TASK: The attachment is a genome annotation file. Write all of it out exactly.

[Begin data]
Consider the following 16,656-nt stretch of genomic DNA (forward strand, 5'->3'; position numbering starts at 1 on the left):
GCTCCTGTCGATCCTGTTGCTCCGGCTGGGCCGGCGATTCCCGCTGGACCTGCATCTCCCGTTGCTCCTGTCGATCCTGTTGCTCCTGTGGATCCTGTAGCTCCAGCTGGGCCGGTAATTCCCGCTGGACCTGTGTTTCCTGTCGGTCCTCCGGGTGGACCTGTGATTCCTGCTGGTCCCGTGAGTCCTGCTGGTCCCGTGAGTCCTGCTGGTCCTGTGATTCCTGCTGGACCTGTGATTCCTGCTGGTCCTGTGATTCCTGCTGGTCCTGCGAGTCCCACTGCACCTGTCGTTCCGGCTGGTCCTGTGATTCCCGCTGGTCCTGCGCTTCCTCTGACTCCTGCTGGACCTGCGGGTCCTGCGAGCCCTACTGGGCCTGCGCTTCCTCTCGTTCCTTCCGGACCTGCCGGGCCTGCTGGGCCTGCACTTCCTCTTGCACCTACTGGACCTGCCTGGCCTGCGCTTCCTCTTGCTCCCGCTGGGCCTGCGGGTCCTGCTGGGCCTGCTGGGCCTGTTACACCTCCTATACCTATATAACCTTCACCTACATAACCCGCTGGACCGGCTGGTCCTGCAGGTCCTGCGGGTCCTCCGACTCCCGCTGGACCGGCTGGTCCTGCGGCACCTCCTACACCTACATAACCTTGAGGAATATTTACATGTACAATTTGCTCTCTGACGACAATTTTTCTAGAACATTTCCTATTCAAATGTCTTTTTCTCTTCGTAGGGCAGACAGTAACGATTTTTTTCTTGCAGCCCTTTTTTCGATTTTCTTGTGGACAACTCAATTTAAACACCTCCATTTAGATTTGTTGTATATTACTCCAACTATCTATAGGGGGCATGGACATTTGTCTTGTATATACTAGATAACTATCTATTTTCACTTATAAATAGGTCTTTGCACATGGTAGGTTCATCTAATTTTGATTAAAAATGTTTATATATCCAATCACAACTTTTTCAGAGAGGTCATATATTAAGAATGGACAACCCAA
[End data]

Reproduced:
Consider the following 16,656-nt stretch of genomic DNA (forward strand, 5'->3'; position numbering starts at 1 on the left):
GCTCCTGTCGATCCTGTTGCTCCGGCTGGGCCGGCGATTCCCGCTGGACCTGCATCTCCCGTTGCTCCTGTCGATCCTGTTGCTCCTGTGGATCCTGTAGCTCCAGCTGGGCCGGTAATTCCCGCTGGACCTGTGTTTCCTGTCGGTCCTCCGGGTGGACCTGTGATTCCTGCTGGTCCCGTGAGTCCTGCTGGTCCCGTGAGTCCTGCTGGTCCTGTGATTCCTGCTGGACCTGTGATTCCTGCTGGTCCTGTGATTCCTGCTGGTCCTGCGAGTCCCACTGCACCTGTCGTTCCGGCTGGTCCTGTGATTCCCGCTGGTCCTGCGCTTCCTCTGACTCCTGCTGGACCTGCGGGTCCTGCGAGCCCTACTGGGCCTGCGCTTCCTCTCGTTCCTTCCGGACCTGCCGGGCCTGCTGGGCCTGCACTTCCTCTTGCACCTACTGGACCTGCCTGGCCTGCGCTTCCTCTTGCTCCCGCTGGGCCTGCGGGTCCTGCTGGGCCTGCTGGGCCTGTTACACCTCCTATACCTATATAACCTTCACCTACATAACCCGCTGGACCGGCTGGTCCTGCAGGTCCTGCGGGTCCTCCGACTCCCGCTGGACCGGCTGGTCCTGCGGCACCTCCTACACCTACATAACCTTGAGGAATATTTACATGTACAATTTGCTCTCTGACGACAATTTTTCTAGAACATTTCCTATTCAAATGTCTTTTTCTCTTCGTAGGGCAGACAGTAACGATTTTTTTCTTGCAGCCCTTTTTTCGATTTTCTTGTGGACAACTCAATTTAAACACCTCCATTTAGATTTGTTGTATATTACTCCAACTATCTATAGGGGGCATGGACATTTGTCTTGTATATACTAGATAACTATCTATTTTCACTTATAAATAGGTCTTTGCACATGGTAGGTTCATCTAATTTTGATTAAAAATGTTTATATATCCAATCACAACTTTTTCAGAGAGGTCATATATTAAGAATGGACAACCCAA